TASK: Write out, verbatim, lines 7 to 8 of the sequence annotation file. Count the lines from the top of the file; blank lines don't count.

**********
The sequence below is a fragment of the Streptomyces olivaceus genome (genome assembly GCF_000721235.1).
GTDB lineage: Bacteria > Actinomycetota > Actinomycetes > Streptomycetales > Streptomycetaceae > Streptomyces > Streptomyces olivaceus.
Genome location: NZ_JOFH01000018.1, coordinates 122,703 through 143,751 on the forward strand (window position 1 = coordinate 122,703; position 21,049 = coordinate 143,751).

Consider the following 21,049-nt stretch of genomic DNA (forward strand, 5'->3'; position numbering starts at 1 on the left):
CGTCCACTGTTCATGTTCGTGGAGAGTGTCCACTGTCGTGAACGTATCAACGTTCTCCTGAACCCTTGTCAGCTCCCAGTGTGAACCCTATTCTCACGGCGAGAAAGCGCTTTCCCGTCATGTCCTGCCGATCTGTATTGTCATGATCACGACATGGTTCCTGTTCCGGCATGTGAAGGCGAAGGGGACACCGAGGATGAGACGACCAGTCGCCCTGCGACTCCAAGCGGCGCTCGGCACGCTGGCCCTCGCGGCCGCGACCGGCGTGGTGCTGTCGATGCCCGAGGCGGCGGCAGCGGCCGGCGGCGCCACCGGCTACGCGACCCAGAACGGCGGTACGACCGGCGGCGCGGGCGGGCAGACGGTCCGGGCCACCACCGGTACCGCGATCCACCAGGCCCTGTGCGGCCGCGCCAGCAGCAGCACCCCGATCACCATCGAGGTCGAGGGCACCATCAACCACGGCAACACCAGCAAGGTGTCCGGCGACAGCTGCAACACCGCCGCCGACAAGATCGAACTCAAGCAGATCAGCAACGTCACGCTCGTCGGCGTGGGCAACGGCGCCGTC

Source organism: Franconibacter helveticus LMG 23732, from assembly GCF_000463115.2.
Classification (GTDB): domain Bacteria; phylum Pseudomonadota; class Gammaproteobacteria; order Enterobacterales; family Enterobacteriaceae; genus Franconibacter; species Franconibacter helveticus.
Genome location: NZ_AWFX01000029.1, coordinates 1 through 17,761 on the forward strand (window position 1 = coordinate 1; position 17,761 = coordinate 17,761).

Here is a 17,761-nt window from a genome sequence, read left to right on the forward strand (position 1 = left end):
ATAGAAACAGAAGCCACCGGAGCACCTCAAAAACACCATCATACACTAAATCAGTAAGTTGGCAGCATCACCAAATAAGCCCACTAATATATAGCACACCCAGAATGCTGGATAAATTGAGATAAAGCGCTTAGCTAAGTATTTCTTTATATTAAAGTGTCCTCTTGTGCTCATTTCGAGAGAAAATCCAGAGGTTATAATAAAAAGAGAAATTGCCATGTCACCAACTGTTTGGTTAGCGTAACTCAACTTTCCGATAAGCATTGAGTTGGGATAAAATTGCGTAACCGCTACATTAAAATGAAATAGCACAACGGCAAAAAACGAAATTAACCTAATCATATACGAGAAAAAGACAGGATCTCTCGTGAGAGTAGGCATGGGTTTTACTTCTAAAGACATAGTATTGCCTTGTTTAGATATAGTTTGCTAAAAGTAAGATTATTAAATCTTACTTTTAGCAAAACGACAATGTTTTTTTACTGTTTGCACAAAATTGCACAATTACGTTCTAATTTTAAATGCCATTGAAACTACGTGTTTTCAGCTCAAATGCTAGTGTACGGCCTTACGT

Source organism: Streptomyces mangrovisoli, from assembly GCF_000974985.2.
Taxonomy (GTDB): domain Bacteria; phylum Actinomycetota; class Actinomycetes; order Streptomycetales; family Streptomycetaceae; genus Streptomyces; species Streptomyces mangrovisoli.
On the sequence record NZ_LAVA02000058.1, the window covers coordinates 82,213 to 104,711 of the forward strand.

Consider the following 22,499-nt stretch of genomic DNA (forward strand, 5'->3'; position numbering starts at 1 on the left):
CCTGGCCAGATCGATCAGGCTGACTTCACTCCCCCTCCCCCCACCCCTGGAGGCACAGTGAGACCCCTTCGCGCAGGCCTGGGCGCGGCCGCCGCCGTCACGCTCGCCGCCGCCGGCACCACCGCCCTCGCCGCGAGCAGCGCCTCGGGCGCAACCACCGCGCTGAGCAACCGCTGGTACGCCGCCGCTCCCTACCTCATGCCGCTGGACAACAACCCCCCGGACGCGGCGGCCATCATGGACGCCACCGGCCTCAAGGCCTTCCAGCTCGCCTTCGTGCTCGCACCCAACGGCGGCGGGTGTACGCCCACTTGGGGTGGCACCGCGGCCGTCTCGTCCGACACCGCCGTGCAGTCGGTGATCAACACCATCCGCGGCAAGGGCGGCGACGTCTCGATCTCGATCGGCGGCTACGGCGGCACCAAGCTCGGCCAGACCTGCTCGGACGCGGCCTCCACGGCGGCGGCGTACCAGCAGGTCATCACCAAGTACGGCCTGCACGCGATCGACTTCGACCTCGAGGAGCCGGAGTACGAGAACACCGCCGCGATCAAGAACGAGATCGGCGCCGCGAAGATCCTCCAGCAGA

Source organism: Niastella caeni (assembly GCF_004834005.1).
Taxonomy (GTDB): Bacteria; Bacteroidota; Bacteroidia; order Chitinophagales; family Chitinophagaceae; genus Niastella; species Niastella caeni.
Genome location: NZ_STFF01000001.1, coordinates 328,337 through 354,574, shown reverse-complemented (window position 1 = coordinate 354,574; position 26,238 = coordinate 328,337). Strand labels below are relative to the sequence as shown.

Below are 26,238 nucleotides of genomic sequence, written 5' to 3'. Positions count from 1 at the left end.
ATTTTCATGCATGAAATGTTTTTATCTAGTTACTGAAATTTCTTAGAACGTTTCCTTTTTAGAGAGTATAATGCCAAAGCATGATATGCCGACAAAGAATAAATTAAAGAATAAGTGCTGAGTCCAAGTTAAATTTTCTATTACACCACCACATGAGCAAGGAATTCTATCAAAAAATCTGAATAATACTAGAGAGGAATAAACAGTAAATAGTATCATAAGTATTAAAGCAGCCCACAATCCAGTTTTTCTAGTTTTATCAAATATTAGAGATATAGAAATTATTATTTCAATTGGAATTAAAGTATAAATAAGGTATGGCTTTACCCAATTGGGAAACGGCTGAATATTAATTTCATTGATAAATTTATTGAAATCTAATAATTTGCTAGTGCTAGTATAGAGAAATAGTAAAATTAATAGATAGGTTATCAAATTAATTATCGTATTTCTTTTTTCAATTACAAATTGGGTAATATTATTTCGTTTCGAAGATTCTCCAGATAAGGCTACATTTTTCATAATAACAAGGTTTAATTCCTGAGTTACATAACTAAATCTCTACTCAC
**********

Classification (GTDB): domain Bacteria; phylum Pseudomonadota; class Gammaproteobacteria; order Enterobacterales; family Enterobacteriaceae; genus Franconibacter; species Franconibacter helveticus.
Genome location: NZ_AWFX01000029.1, coordinates 1 through 17,761 on the forward strand (window position 1 = coordinate 1; position 17,761 = coordinate 17,761).